Public Health Madison and Dane County announced yesterday that they will be helping to fund programs at five local organizations to help local violence prevention programs.
The funding is part of the Roadmap to Reducing Violence in Madison and Dane County, an initiative launched last year. Aurielle Smith is the Director of Policy, Planning, and Evaluation for Public Health Madison and Dane County.
She says that the initiative is a joint project between the full public health department and Violence Prevention Coalition, a subgroup of Public Health Madison Dane County.
“We’ve been working with the Violence Prevention Coalition to identify priorities for the year that the coalition wanted to work on. Related to that, we did some work analyzing the capacity of what Public Health has the capacity to do, or should be doing, what other organizations are currently doing and feel comfortable continuing, and where were our gaps in need of increases in opportunity.”
Smith says that they found five main areas that Dane County could improve in their violence prevention response.
“We have found a lot of opportunities, in terms of availability and access to data, working more with children youth and families, focusing on violence prevention support services, strengthening our neighborhoods and our ability to have strong communities, and working on our coordination and collaborative efforts with all of the organizations that contribute or work on violence prevention,” Smith says.
The five groups receiving funding are Urban Triage, the Meadowood Neighborhood Association, the Dane County District Attorney’s Office, the Dane County Multi Agency Center, or Dane MAC, and Operation Fresh Start.
Operation Fresh Start is a Madison-based non-profit organization aiming to empower young adults and give them the resources they need to succeed. Their portion of the funding will go towards two programs that will do exactly that.
Greg Markle is the executive director of Operation Fresh Start. He says that the first program will help folks with getting their high school diploma.
“We know that a high school diploma is the number one requirement for employment in Dane County. We also know that if you are employed and able to satisfy your basic needs by earning money, you are much less likely to engage in violence in the community,” Markle says.
The second program aims to help people after they have their diplomas.
“The other program is called Careerscape, which is working with school districts and young people as they complete high school to have a soft hand-off and transition into a career, jobs, and employment. So specifically those young people age 18-21 who are not heading onto post-secondary education, there are opportunities for engaging in career-oriented employment,” Markle says.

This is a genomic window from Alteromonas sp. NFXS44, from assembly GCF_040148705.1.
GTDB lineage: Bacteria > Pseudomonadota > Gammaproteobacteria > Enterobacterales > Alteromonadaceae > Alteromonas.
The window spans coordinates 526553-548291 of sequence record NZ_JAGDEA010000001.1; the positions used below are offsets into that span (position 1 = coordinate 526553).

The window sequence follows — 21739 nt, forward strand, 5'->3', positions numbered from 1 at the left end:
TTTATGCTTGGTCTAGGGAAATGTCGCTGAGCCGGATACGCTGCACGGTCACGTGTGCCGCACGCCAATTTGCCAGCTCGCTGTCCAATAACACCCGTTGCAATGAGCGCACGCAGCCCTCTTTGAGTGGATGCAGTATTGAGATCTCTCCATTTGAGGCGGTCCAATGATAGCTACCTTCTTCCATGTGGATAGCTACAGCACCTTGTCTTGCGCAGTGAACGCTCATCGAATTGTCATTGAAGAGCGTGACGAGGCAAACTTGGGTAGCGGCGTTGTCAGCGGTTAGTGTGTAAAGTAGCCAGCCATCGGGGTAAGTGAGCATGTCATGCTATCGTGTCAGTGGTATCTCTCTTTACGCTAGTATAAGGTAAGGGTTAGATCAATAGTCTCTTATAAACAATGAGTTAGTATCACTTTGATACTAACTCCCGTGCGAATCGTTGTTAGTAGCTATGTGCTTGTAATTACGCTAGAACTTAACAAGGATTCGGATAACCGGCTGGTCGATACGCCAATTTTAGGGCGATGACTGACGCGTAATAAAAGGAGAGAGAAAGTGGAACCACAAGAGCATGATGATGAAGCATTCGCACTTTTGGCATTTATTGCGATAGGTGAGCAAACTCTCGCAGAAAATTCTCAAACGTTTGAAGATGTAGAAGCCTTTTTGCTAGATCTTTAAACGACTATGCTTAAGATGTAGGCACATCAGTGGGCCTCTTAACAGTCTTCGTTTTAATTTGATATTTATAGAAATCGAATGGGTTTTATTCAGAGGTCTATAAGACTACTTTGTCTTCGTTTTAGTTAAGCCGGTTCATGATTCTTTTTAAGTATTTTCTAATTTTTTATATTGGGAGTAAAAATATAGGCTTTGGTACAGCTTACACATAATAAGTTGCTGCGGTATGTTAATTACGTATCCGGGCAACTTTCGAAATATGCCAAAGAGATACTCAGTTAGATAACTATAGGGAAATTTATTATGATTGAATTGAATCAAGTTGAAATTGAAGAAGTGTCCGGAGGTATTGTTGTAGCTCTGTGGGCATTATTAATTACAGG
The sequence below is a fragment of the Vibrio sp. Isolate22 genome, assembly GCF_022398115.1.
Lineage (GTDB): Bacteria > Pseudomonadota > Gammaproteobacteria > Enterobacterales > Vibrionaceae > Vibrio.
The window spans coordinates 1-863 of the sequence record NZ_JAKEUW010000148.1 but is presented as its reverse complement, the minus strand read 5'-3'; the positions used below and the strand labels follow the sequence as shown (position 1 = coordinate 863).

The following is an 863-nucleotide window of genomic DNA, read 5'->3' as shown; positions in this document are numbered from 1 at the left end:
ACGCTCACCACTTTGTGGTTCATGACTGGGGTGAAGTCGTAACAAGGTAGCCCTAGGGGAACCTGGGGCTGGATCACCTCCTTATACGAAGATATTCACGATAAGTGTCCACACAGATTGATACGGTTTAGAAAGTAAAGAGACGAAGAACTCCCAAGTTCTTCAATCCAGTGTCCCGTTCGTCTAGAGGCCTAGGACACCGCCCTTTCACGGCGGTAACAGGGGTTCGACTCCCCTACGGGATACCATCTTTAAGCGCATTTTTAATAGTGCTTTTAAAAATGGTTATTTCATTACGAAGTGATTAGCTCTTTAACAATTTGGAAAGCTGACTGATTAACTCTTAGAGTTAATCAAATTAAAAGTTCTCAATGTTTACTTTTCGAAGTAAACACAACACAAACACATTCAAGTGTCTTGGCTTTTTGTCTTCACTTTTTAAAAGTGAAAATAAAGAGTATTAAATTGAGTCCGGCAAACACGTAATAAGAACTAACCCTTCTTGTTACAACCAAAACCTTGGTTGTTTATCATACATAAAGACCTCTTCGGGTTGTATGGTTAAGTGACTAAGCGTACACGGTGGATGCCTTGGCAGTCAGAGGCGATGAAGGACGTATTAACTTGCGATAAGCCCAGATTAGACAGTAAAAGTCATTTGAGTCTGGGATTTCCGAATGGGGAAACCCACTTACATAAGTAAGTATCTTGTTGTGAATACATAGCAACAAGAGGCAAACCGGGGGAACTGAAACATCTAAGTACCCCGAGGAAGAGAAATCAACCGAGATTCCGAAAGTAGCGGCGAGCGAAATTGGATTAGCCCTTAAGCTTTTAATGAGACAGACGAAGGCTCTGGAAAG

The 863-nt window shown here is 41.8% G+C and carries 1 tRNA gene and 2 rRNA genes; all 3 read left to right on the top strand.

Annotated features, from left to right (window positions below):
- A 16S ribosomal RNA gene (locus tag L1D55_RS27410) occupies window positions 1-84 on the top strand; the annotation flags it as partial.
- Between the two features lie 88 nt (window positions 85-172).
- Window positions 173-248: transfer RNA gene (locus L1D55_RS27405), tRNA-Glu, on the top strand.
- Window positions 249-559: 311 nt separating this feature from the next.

Urban Triage will be using their funding to help support Black families and youth in Dane County. That will come in the form of a new initiative to help younger folk either aging out of foster care or re-entering society after incarceration learn job development skills, receive rental assistance and trauma recovery, and receive individual support.
Some funding will go towards supporting victims of violence. The Dane County DA’s Office will receive funding to provide a Bluetooth panic button for victims of violent crimes who remain at risk. When the button is pressed, it will send GPS location data to 911.
The Dane County Multi-Agency Center, or Dane MAC, is also looking to support victims of violence. Dane MAC is a non-profit organization providing resources for survivors of sexual and gender-based violence.
Rachel Sattler is the Co-Founder and Co-President of Dane MAC. She says they will use their funding to create an online portal to help connect survivors with local resources.
“The Multi-Agency Portal, or MAP, will essentially be a platform where a survivor can upload the details of their assault so they can be preserved securely and safely. That will ensure that they won’t have to repeat it every time they communicate with someone and tell them what happened. Then they will be able to learn about the resources that are available in our community, help to get guidance to find out what resources might be for them in that moment, and then actually connect through this portal to community resources who are partnering with us,” Sattler says.
The final organization receiving funding through this program is the Meadowood Neighborhood Association, who will use their funds to provide resources such as housing and food to people in need. They will also help to refer people to health and social services in our community.
In all, Public Health Madison and Dane County is awarding $300,000 in funds to the organizations, to be available to them on August 1st. Aurielle Smith says that they intend to award more funds to organizations for violence prevention in the coming years as part of their Roadmap to Reducing Violence initiative.
Photo courtesy: Chali Pittman / WORT Flickr